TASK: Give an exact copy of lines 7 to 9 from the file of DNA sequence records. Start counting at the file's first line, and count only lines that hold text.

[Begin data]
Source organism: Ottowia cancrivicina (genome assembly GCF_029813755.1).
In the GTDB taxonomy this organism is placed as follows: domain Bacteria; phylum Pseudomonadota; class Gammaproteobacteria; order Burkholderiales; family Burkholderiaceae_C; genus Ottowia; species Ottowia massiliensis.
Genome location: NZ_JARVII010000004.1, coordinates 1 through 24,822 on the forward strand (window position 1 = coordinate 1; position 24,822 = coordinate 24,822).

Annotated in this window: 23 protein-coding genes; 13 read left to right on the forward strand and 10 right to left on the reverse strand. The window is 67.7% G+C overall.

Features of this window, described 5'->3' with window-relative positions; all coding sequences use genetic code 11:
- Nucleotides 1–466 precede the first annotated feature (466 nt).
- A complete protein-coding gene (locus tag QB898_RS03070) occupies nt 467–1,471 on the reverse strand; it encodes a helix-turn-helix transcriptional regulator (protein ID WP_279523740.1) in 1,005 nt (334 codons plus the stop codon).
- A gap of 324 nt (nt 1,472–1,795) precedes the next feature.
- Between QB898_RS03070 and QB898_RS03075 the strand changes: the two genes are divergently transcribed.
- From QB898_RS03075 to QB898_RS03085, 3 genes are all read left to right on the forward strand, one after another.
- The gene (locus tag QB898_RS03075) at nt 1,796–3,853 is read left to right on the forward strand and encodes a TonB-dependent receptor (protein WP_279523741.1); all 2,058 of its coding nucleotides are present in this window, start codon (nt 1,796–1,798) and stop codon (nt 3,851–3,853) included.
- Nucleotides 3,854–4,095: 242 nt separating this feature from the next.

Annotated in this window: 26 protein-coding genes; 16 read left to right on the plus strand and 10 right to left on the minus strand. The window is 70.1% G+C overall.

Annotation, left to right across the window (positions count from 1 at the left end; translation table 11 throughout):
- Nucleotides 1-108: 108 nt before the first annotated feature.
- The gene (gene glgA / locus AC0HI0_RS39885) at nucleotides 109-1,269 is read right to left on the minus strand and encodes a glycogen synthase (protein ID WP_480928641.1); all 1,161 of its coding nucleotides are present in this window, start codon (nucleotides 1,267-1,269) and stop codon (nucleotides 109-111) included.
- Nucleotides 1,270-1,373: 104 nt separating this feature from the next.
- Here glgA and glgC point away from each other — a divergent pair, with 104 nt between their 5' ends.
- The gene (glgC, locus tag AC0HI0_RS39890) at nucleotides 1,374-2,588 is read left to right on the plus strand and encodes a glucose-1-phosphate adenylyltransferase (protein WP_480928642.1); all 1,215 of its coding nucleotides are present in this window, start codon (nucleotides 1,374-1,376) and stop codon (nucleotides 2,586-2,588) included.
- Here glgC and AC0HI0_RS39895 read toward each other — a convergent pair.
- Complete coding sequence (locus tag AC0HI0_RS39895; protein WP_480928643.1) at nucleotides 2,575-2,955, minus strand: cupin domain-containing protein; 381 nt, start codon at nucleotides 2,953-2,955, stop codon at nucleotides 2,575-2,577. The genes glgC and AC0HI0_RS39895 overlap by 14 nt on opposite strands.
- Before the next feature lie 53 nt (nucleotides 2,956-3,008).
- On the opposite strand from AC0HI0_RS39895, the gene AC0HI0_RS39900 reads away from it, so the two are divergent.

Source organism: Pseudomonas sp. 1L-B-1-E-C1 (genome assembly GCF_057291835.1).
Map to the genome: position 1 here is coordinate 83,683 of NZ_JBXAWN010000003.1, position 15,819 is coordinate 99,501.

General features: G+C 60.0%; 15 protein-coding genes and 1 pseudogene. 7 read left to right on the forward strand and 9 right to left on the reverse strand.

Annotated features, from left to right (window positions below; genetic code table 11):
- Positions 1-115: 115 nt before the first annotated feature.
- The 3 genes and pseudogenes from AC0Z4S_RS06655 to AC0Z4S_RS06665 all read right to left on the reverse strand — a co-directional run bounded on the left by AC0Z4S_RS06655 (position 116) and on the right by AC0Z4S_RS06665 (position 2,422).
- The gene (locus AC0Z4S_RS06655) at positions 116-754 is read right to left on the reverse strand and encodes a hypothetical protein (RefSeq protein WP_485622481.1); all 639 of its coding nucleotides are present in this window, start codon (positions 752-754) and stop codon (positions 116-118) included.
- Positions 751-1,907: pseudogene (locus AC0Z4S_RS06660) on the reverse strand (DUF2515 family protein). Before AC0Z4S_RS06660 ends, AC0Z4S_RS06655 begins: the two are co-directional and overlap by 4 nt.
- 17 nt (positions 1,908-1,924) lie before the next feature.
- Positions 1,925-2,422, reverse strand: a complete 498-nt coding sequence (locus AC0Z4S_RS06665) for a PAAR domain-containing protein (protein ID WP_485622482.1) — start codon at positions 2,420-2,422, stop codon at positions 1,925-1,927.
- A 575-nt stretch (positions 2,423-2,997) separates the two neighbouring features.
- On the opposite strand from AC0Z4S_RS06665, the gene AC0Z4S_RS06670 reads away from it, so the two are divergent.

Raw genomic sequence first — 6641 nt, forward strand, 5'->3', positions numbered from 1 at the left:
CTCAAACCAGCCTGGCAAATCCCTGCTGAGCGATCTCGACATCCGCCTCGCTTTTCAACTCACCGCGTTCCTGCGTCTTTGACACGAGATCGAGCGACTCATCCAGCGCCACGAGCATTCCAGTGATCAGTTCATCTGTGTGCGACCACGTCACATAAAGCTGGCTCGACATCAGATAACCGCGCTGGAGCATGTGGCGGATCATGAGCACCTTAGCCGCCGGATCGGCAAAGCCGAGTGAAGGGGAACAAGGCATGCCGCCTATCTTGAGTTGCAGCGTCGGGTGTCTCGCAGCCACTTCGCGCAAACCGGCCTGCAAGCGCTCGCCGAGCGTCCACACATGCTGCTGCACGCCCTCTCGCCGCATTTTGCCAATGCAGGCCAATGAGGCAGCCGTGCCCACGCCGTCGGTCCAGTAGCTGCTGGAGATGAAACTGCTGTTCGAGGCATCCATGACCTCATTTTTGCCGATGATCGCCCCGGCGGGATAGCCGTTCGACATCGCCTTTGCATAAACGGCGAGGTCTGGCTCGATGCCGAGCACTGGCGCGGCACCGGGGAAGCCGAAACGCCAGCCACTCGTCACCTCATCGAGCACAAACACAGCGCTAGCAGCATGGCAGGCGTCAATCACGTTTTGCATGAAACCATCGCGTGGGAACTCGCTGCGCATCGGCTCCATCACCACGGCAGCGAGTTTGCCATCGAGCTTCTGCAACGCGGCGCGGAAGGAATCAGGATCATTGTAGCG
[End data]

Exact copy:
- A complete protein-coding gene (locus tag QB898_RS03070) occupies nt 467–1,471 on the reverse strand; it encodes a helix-turn-helix transcriptional regulator (protein ID WP_279523740.1) in 1,005 nt (334 codons plus the stop codon).
- A gap of 324 nt (nt 1,472–1,795) precedes the next feature.
- Between QB898_RS03070 and QB898_RS03075 the strand changes: the two genes are divergently transcribed.